As OctaneRender completely relies on the GPU for rendering and does not use the CPU (besides scene loading), multiple GPUs are required to increase OctaneBench Renderer rendering performance. OctaneRender scales linearly with the number of CUDA cores within a given GPU architecture. The cost of adding an additional NVIDIA GPU to your system is very low compared to the cost of a small render farm of 10 to 15 computers to get the same performance.
When you build a new PC or Render node for rendering, there is no way around digging deep into benchmarks. That’s why iRender compiled a list for everyone to take a look at.
We have the beast RTX 3090 – based on the Ampere architecture. To measure how fast Multi GPU can render, we ran the benchmark included in the version of Octane 2020.1.5.
For our test platform, we wanted to use a high clock speed processor so that the video cards could really shine. Because we do the test on multiple GPUs, we also needed a platform that would support as many video cards as possible in a large tower workstation. Given that combination of goals, the configurations which made the most sense were Intel’s Xeon W-2245 processor on a Gigabyte MW51-HP0 board, and AMD Ryzen Threadripper Pro 3955WX. That provided the right PCI-Express slot layout for up to eight GPUs, and the clock speed runs fast: 4.3GHz base and up to 4.7GHz turbo.
Now let’s get started running the Octanebench 2020.1.5:
1. Download the archive for your operating system.
2. Open the downloaded archive:
- Windows: Extract the archive into a directory of your choice and then open the extracted folder “OctaneBench_2020_1_5_win”.
- Linux: Extract the archive into a directory of your choice and then open the extracted folder “OctaneBench_2020_1_5_linux”.
- Mac OSX: You can copy the application “OctaneBench 2020.1.5″ into the application folder or any other directory or just leave it in the .DMG image.
3. Run OctaneBench:
- Windows: Double-click “octane.exe” in the Windows Explorer.
- Linux: Run the binary “octane”.
- Mac OSX: Run “OctaneBench 2020.1.5“.
4. Enable the GPUs you want to benchmark.
5. Click “Run” and wait until the benchmark run has finished.
6. You upload or save it as a text / CSV file.
Octane Benchmark 2020.1.5 with 2 x RTX 3090
Octanebench Score: 1310.91
Octane Benchmark 2020.2.3 with 4 x RTX 3090
Octanebench Score: 2751.61
Octane Benchmark 2020.1.5 with 6 x RTX 3090
Octanebench Score: 3435.91
Octane Benchmark 2020.1.5 with 8 x RTX 3090
Octanebench Score: 5373.88
First, the important thing we need to keep in mind is that Octane Render supports CUDA GPUs only and no OpenCL meaning it supports NVIDIA only.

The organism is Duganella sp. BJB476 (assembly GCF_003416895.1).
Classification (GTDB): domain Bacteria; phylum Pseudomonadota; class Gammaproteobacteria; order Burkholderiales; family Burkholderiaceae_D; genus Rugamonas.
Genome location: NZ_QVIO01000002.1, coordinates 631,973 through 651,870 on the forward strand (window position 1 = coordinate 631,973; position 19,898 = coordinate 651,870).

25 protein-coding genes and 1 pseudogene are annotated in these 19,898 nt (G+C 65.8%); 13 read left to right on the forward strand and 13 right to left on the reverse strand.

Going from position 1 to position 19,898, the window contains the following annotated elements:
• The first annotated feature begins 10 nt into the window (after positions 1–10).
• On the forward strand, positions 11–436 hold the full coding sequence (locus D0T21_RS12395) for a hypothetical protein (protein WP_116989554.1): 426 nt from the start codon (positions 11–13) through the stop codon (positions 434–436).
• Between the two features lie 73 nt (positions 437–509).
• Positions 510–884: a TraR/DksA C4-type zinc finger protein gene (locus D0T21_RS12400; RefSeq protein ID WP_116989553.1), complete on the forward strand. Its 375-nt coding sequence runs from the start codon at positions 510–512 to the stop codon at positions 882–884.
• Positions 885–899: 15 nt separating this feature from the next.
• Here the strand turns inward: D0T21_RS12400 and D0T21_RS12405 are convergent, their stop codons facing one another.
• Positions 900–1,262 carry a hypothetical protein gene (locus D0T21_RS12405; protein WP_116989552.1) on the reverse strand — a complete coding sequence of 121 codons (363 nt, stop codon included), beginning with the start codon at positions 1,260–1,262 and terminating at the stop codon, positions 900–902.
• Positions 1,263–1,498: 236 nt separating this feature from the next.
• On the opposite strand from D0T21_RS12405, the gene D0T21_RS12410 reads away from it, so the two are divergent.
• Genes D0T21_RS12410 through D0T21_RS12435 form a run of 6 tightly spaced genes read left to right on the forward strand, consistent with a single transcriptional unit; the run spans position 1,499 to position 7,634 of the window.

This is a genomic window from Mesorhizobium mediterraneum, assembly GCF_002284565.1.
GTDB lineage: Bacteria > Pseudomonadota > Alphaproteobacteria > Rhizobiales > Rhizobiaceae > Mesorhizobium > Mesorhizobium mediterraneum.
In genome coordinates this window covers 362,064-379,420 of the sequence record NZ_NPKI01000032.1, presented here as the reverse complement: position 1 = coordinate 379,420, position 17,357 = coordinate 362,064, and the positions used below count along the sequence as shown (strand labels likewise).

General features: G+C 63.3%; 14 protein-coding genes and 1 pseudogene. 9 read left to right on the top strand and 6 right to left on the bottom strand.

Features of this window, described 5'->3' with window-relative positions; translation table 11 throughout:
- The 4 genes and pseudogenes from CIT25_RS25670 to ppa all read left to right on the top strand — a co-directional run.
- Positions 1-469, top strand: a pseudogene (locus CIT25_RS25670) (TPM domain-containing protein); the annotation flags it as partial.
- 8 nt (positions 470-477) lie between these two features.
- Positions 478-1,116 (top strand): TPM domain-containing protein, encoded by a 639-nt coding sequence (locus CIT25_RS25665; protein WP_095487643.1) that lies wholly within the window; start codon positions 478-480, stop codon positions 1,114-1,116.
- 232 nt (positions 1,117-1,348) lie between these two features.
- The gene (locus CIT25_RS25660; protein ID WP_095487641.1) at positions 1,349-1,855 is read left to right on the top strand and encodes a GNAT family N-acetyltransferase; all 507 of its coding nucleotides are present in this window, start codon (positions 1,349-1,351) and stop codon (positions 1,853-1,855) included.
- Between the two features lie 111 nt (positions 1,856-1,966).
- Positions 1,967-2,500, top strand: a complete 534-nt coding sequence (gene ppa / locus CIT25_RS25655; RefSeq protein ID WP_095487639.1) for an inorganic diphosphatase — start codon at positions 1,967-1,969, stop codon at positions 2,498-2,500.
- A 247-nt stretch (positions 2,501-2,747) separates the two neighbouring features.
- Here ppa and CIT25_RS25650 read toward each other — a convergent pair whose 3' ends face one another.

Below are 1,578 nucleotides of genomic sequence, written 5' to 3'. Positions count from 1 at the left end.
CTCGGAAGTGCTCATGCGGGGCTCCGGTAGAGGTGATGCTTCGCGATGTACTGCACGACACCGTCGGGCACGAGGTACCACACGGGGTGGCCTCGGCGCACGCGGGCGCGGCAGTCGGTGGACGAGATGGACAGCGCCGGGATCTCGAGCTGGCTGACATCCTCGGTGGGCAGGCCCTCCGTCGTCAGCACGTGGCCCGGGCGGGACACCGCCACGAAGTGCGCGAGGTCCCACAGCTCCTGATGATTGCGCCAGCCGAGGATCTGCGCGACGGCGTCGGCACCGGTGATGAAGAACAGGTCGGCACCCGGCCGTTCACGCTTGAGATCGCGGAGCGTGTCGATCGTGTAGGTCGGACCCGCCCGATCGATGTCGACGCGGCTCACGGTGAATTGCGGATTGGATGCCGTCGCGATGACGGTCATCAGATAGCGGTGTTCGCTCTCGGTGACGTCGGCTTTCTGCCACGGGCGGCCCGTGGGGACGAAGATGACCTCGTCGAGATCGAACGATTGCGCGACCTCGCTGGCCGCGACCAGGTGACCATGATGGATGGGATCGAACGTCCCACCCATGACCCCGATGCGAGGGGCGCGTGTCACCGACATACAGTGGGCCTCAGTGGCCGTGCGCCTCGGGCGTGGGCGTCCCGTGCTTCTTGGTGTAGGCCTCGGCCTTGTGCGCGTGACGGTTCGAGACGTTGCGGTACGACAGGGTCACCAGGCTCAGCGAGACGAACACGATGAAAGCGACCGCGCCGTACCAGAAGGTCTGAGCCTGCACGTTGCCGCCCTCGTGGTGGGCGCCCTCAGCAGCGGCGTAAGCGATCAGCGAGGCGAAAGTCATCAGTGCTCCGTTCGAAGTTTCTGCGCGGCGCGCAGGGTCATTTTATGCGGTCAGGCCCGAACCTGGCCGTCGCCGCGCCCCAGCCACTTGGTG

Second, OctaneRender completely relies on the GPU for rendering performance, therefore, it’s great for analyzing our Multi-GPU scaling which should be near 100% effective in Octane Render. If your motherboard can accept more than one video card, adding additional video cards greatly improves OctaneRender’s rendering speed. Please note that you need a powerful enough CPU to avoid bottlenecks. With this in mind, we choose CPU AMD Ryzen Threadripper processor to do these tests. This is the world’s only processor family supporting PCIe 4.0, which delivers twice the I/O performance over PCIe 3.0. Moreover, it can accelerate workflows with next-gen GPUs and high-speed storage devices and support 128 PCIe lanes as well.
In particular, rendering with four RTX 3090 (Octane bench: 2751.61) will be 4x faster than using one RTX 3090 (OctaneBench: 661) without the need for SLI. Besides, the cards can be different models, allowing you to use GPUs from two completely different architectures in a machine with multiple PCI-E slots. If you look at some of the top GPUs like Titan or Quadro cards, they might have more or less the same Octanebench Score, but the price difference is huge. The main reason is that the different graphics cards are meant for different use cases. An RTX is clearly meant more for Gaming than a Titan or Tesla, and Gaming Cards, for our benefit, just happen to be great for Octane Rendering and score well in the Octane Benchmark.
Putting two or multiple cards together adds up the cores, resulting in a linear speedup. Unfortunately, it is not the same for the VRAM — memory is not compounded in the same manner in GPU rendering. Octane still displays the internal GPU memory for each GPU.
e.g. If you combine an 11 GB RTX 2080Ti with a 24 GB RTX 3090 for rendering, the rendering speed increases, but the memory size available for the rendering is effectively 11 GB.
However, there are a few tricks you can use to save a bit of memory usage. Texture size depends on your project, and overly large textures may not be necessary when smaller texture maps already do the trick. If you place an emphasis on having large texture maps and very complex scenes, it’s safer to use a card with a large amount of VRAM and ensure that VRAM size is consistent throughout all the GPUs you intend to use for rendering. Second, to alleviate the card’s texture count limitation, you can also set OctaneRender to use the host memory (RAM) through its Out-Of-Core settings, allowing you to use more textures and geometry than would fit in the graphic memory of the video card (VRAM). Since Out-Of-Core memory is shared between GPUs, you can not turn devices on or off while using Out-Of-Core features.
Moreover, OctaneRender 2018.1 and higher support NVIDIA NVLink, which allows sharing data between two GPUs via an NVLink Bridge, on supported RTX GPU configurations. If a scene gets too large, Octane will keep some data on only one GPU and use NVLink. This is indicated with a blue bar graph in the status bar (out of core usage is indicated with an orange bar graph). Try NVlink with iRender here!
If new hardware is not in your budget right now, join iRender and cut your render times in half with just some minor time investment from 3.8$. We do the rendering, the creativity is yours!
iRender – Happy Rendering!